In honor of the glorious rehang of the Metropolitan Museum’s European Old Masters, and of the museum’s new Monday hours, this will be the first of the Daily Pic’s “Met Mondays”, a series to run over weeks to come. I want to start with an image that, you could say, is less about art-for-art’s-sake than about achieving an almost practical goal, as is so often the case with pre-Modernist art. In 1641, the painter Andrea Sacchi depicted the great castrato singer Marcantonio Pasqualini being crowned in his art by Apollo – who happens to have the most prominent Old Master penis I know of, staring us right in the face. (Please don’t bombard me now with more prominent ones.) I can only read Sacchi’s gesture as deliberate compensation for Marcantonio’s loss, with the implication that the glory of his art makes the singer as whole as his Olympian patron. I wonder how Marcantonio felt about it?
The Daily Pic: Michael Gunzberger gets sleeping beasts to make pictures of themselves.
I recently saw this pelt-of-a-print by Swiss artist Michael Günzburger at Winkleman Gallery in Chelsea. Günzburger tells me that it was made by taking a large and live brown bear, already doped for a medical procedure, and manhandling him onto the lithographic plates for this life-size image. (Question: Is it a self-portrait by the bear, or a bear-portrait by the human?) Printmakers have often tried to take direct impressions of objects, usually as monotypes or soft-ground etchings, but this is my first encounter with a litho done from a living, biting beast. There's something poignant about the similarity between the bear stretched out here as an art supply – almost a giant paint brush – and our frequent encounters with such bears stretched out as pelts. In a way, the print emphasizes the pelt-like nature of all images, as they flatten out the world and hand it over to us. All us subjects are just artists' road-kill.
The Daily Pic: At the Met, Janet Cardiff's sound art is much more than the great old music it riffs on.
The speakers for “Forty Part Motet,” Janet Cardiff’s great 2001 sound piece, were recently installed in the Fuentidueña Chapel at the Cloisters, the Metropolitan Museum’s special venue for Medieval art. Cardiff’s piece takes the 40 polyphonic parts of Thomas Tallis’s great “Spem in Alium”, composed around 1570, and spreads them across as many loudspeakers. When I raved about this piece in my recent sound-art feature in the New York Times, I caught flack from some members of the modernist wing of the discipline (the “honk-tweeters”, as they just hate being called). How could Cardiff lose, they asked, when she was piggybacking on the tonal pleasures of established classical music? Hearing her piece yet again, I was struck by my favorite aspect of it: That listening to the voice coming from any one speaker, you might think it was singing Webern or Schoenberg; it is only when all the voices combine into Tallis, in the room’s center, that classical ease takes over. That is, a honk and a tweet may lie near the heart of any easy listening. In fact, after lending an ear to Cardiff's individual voices, honking and tweeting come across as the natural and most human mode, with "music" then registering as an imposition, however glorious, on that state of nature.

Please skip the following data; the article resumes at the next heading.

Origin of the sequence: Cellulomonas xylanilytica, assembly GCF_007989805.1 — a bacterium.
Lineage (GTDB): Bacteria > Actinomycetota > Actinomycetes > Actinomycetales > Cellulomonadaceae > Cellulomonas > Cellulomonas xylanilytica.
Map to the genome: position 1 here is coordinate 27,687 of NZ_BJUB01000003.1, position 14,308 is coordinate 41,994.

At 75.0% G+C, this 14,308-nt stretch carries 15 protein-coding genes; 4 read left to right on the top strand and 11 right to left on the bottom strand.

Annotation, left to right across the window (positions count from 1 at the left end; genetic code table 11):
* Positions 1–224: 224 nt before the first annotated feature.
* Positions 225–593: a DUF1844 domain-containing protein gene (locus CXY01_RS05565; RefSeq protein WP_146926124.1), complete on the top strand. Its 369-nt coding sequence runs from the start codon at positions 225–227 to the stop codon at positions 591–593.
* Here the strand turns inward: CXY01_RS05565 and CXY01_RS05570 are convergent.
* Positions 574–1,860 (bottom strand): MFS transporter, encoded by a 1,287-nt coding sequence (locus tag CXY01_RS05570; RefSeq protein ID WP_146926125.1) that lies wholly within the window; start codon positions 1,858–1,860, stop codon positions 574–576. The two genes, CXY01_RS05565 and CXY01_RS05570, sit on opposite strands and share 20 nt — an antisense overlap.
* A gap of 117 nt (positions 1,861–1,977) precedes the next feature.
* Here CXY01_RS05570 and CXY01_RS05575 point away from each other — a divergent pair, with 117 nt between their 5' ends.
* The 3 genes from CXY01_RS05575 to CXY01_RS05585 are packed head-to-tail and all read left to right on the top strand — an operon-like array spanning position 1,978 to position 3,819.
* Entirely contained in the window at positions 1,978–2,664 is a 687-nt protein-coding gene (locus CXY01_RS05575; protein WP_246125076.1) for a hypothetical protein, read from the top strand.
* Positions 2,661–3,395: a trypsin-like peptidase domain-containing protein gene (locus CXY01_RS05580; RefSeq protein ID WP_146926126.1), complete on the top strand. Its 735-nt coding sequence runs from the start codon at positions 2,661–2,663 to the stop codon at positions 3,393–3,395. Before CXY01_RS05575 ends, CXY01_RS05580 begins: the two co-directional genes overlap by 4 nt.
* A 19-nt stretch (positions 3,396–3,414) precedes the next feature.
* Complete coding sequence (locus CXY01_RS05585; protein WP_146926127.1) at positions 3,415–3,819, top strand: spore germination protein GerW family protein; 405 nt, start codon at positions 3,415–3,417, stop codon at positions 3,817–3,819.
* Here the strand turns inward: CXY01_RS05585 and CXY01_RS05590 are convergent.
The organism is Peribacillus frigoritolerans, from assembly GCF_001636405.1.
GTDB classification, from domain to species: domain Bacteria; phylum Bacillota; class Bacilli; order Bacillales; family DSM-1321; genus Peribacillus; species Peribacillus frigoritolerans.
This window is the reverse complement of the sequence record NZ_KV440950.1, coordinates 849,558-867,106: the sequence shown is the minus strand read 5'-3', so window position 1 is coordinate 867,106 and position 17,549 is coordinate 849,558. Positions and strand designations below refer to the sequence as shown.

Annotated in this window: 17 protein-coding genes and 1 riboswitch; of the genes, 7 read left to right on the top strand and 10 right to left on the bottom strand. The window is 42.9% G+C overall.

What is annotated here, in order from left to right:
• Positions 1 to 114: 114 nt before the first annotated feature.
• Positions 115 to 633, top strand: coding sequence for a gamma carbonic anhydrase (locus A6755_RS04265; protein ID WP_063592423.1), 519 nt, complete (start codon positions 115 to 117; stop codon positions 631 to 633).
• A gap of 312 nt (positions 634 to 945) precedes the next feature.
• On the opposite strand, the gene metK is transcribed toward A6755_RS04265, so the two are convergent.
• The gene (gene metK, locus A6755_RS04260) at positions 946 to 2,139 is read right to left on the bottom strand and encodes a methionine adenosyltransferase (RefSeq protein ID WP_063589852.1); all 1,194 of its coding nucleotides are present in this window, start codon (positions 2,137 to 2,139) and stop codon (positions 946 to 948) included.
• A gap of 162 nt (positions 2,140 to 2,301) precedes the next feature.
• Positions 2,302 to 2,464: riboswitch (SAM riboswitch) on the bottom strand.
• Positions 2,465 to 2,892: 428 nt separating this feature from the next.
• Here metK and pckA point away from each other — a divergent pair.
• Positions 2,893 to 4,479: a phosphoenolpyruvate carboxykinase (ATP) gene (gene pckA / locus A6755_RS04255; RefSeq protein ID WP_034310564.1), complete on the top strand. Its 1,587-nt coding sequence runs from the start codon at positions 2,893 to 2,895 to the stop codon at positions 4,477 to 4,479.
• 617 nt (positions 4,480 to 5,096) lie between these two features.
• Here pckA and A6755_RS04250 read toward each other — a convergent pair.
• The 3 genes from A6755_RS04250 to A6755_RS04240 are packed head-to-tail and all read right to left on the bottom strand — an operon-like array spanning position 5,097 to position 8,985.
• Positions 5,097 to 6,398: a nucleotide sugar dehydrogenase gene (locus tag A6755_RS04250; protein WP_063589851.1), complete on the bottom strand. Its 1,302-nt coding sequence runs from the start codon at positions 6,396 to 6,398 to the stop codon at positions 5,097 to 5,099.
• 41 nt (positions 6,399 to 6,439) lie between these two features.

The Daily Pic: In 1936, the Spaniard captured elegance without settling for it.
Picasso's "Dora Maar with Green Fingernails" is now on view in the renovated home of the Berggruen collection, one of the state museums in Berlin. The space is so tidy and bon-bourgeois that it comes close to denying the risk championed by its modernist pictures: daring visual experiments are almost reduced to being tasteful decoration. In this 1936 Picasso, however, you see how the Spaniard managed the trick of combining a winning and accurate vision of bourgeois elegance, and a radical style that stays in tension with it. This is elegance viewed and understood by an art that refuses to settle for it.
The Daily Pic: The lost canvas that reemerged today was already known, as a fake.
This “new” Van Gogh was announced this morning in The New York Times, with the title “Sunset at Montmajour.” (Click on the image to zoom in.) And as usual in these matters, the picture has in fact been in circulation for ages—all that’s “new” is that this time around, experts have decided that it is in fact an authentic van Gogh, as they denied when they were shown the same picture in 1991, and also back in 1908.
I buy the latest judgment (given the documentary evidence, it’s hard to see why the painting was seen as fake before), but it is always worth remembering that, as I’ve often said, the whole business of authentication is a mug’s game. For me, maybe the most interesting thing about the rediscovered piece is the letter of July 4, 1888, in which van Gogh describes the landscape he’d been inspired by the previous day: “It was romantic, it couldn’t be more so, à la Monticello, the sun was pouring its very yellow rays over the bushes and the ground, absolutely a shower of gold. And all the lines were beautiful; the whole scene had charming nobility.” It makes clear the huge influence on van Gogh of Adolphe Monticelli, a once-famous painter from Marseille whom Cézanne befriended and van Gogh idolized, and who has since almost disappeared from view. The letter—and the painting—also show that van Gogh had a conservative, traditional side, committed to old-fashioned ideas about Romantic beauty and the nobility of nature. With luck, the headlines generated by this pseudo-find will fight the popular idea of van Gogh as a lone radical who went out on a limb.